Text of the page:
Thanks for the replies and sorry the delay!
Is there any reason for not using the SPI hardware?
I didn't know about SPI, and thanks for pointing it out. If I got it right, there's single SPI on Uno, and that's able to push data at 8Mbits/s. I believe transfer() call to SPI is asynchronous so that data loads & looping can be done in parallel on the CPU while SPI feeds the data to the pins?
How much data are you talking about here? Where is it coming from? My limited experience with shift registers is as serial in / parallel out devices i.e. one shift register per pin. Are you writing to multiple shift registers simultaneously?
I'm looking to control ~300 RGB LED's, where each RGB channel takes 8-bit PWM data. This is rotating LED cylinder with radius of ~15cm and I'm looking for ~5mm resolution, so the cylindrical "display" size is 28200 pixels. I would like to have refresh rate of 20fps, so that would require 28200*20*3*8 bits/sec = ~13Mbits/sec data pushed from the main board. Of course the specs are adjustable to whatever is feasible to implement, but higher the better. While I would like to push the data directly to shift registers, I think I need additional microcontrollers in between, because the cylinder probably need to rotate faster than the actual update rate to maintain steady image (e.g. 100fps).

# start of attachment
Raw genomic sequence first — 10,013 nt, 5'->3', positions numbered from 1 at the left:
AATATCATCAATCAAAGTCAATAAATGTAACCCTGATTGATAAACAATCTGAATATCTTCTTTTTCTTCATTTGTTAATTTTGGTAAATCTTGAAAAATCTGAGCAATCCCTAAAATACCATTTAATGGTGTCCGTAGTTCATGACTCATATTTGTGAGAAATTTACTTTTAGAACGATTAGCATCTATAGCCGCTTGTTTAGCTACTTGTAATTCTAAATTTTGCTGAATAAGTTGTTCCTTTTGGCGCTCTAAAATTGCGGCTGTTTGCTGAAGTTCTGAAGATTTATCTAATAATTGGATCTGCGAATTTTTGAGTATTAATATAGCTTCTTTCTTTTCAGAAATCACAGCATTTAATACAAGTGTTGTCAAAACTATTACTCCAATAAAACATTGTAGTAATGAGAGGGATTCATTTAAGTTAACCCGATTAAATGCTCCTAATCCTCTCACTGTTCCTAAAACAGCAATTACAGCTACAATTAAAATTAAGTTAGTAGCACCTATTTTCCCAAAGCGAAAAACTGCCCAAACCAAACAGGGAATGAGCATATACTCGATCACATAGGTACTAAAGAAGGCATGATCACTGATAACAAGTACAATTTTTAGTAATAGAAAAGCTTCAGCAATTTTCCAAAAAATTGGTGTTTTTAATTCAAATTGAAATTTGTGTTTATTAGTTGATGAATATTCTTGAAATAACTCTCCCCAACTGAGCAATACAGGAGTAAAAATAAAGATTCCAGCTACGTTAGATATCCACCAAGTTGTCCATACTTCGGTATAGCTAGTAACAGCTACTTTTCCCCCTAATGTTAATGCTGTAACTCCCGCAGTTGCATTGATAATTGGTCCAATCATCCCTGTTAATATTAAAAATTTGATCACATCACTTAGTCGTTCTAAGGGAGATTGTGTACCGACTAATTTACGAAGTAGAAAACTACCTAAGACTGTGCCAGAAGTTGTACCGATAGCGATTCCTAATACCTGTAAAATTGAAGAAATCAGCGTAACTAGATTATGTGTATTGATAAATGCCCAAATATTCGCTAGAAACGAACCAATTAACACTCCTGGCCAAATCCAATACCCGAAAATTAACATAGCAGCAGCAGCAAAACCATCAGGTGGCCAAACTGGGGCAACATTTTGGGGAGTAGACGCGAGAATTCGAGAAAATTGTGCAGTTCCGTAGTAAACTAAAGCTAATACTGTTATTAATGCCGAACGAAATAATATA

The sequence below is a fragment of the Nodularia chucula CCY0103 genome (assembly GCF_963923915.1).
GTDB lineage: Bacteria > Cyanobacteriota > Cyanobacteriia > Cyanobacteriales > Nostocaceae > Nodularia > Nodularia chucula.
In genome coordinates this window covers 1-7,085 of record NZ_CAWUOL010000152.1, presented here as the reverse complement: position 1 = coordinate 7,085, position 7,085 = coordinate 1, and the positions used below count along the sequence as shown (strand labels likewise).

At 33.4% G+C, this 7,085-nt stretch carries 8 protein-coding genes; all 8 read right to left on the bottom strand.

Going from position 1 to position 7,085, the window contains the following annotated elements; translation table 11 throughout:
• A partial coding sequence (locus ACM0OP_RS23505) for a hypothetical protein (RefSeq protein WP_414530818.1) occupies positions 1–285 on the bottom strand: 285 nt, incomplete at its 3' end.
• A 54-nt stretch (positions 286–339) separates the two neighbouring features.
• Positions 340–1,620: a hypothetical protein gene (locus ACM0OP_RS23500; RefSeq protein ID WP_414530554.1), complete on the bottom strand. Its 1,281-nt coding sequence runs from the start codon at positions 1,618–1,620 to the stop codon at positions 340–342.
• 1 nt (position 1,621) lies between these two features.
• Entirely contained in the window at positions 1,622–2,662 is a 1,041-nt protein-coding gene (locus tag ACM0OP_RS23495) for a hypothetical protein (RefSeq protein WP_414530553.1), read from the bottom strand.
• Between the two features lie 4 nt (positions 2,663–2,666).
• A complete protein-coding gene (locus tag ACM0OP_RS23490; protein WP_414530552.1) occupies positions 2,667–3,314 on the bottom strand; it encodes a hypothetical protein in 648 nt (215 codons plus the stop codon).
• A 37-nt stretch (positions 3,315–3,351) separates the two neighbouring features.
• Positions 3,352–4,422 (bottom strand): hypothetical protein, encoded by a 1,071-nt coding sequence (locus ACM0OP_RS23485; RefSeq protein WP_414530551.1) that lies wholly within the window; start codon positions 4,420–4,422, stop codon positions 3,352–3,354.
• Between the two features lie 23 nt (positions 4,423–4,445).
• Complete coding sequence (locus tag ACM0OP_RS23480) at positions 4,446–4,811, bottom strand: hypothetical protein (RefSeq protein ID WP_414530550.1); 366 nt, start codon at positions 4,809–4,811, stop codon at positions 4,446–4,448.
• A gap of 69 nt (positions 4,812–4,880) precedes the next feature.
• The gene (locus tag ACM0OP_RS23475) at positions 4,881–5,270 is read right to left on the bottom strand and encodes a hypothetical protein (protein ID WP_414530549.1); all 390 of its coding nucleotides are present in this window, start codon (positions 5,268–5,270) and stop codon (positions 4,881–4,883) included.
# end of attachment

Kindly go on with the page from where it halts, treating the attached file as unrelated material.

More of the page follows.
Theoretically. Note that the ATmega328 on the Uno only has one IO port (PORTD) with a full 8 pins, and those pins include the serial rx/tx pins.
I checked that it should take 8 cycles to update 8 bits of data from an array to the PORTD. If I unroll the loop few times you could shave off ~couple of cycles for higher transfer rate:
1) read data from memory to a register (2 cycles)
2) out the register to port D (1 cycle)
3) out 1 to cycle pin (1 cycle)
4) out 0 to cycle pin (1 cycle)
5) increment data address counter (1 cycle)
6) compare and loop (2 cycles)
So at 16MHz that should give 16Mbits/sec transfer speed.